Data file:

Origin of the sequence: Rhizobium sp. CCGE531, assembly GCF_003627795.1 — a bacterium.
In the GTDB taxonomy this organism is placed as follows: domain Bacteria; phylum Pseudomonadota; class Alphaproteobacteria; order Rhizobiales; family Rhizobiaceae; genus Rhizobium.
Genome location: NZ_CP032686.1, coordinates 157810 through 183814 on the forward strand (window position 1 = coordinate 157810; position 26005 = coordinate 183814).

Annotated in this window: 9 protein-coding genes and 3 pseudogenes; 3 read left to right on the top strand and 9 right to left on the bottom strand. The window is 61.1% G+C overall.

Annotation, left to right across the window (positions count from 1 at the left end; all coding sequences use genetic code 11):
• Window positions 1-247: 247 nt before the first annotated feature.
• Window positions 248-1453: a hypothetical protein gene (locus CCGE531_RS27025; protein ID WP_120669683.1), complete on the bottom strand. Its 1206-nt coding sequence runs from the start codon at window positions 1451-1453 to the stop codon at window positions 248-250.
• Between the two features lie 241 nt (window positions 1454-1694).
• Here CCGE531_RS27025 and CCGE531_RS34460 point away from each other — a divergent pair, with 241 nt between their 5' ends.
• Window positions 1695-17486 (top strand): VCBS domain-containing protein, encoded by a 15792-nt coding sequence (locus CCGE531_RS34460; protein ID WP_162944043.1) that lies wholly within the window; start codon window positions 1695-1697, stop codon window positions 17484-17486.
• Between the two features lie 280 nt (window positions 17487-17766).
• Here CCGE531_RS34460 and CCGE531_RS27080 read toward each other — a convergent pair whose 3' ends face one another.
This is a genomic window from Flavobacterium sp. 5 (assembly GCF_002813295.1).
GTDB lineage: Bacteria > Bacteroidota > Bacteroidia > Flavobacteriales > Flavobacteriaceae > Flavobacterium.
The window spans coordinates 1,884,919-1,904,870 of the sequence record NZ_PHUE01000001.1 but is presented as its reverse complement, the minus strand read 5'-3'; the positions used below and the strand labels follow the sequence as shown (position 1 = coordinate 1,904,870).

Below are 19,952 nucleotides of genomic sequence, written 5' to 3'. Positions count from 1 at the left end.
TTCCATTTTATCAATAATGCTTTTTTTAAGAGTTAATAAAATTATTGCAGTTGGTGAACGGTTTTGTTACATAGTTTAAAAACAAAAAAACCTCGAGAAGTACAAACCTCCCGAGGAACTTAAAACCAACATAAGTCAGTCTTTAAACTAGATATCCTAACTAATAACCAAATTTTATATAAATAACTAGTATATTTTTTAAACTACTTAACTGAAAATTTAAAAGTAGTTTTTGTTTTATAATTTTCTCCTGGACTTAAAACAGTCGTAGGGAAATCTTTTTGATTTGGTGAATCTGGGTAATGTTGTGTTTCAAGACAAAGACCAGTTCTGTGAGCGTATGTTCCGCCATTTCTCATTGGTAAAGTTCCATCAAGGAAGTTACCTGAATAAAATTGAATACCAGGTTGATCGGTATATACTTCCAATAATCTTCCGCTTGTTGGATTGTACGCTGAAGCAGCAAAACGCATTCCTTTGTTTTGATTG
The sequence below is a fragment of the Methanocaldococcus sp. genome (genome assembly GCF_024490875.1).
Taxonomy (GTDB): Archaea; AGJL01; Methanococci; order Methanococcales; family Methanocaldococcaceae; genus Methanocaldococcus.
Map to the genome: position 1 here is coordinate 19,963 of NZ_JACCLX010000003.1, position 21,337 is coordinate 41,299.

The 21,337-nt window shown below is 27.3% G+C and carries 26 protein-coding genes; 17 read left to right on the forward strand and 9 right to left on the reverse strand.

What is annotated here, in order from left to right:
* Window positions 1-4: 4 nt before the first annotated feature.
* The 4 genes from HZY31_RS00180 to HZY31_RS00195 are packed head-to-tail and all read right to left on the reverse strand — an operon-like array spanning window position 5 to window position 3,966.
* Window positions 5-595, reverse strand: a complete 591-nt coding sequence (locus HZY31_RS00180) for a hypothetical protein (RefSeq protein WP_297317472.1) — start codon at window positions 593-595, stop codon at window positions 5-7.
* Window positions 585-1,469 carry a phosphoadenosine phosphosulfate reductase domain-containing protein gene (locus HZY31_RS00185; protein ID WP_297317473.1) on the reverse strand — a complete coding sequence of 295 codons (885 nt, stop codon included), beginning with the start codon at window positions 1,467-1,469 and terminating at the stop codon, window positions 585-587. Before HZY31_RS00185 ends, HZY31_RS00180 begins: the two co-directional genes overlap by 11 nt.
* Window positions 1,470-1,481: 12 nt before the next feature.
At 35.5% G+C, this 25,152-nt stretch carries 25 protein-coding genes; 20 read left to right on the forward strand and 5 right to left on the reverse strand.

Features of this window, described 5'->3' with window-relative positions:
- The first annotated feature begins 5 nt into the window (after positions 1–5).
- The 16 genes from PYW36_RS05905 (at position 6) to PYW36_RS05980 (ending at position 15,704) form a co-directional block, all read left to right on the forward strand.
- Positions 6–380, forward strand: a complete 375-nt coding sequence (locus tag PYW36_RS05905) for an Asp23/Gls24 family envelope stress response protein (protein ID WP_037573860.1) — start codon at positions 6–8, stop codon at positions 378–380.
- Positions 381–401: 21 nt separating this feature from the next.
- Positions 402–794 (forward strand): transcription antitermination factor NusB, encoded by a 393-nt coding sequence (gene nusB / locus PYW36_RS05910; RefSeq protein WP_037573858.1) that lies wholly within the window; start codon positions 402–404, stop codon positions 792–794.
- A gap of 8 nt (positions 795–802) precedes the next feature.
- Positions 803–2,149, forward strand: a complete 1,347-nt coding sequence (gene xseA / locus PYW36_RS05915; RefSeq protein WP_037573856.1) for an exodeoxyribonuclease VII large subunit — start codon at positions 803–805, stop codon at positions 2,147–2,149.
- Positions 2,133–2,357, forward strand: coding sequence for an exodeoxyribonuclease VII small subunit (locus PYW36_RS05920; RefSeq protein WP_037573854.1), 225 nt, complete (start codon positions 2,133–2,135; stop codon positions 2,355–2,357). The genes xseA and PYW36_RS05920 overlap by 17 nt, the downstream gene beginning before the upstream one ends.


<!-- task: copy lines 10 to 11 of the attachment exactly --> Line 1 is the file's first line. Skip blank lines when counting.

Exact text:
• Window positions 1695-17486 (top strand): VCBS domain-containing protein, encoded by a 15792-nt coding sequence (locus CCGE531_RS34460; protein ID WP_162944043.1) that lies wholly within the window; start codon window positions 1695-1697, stop codon window positions 17484-17486.
• Between the two features lie 280 nt (window positions 17487-17766).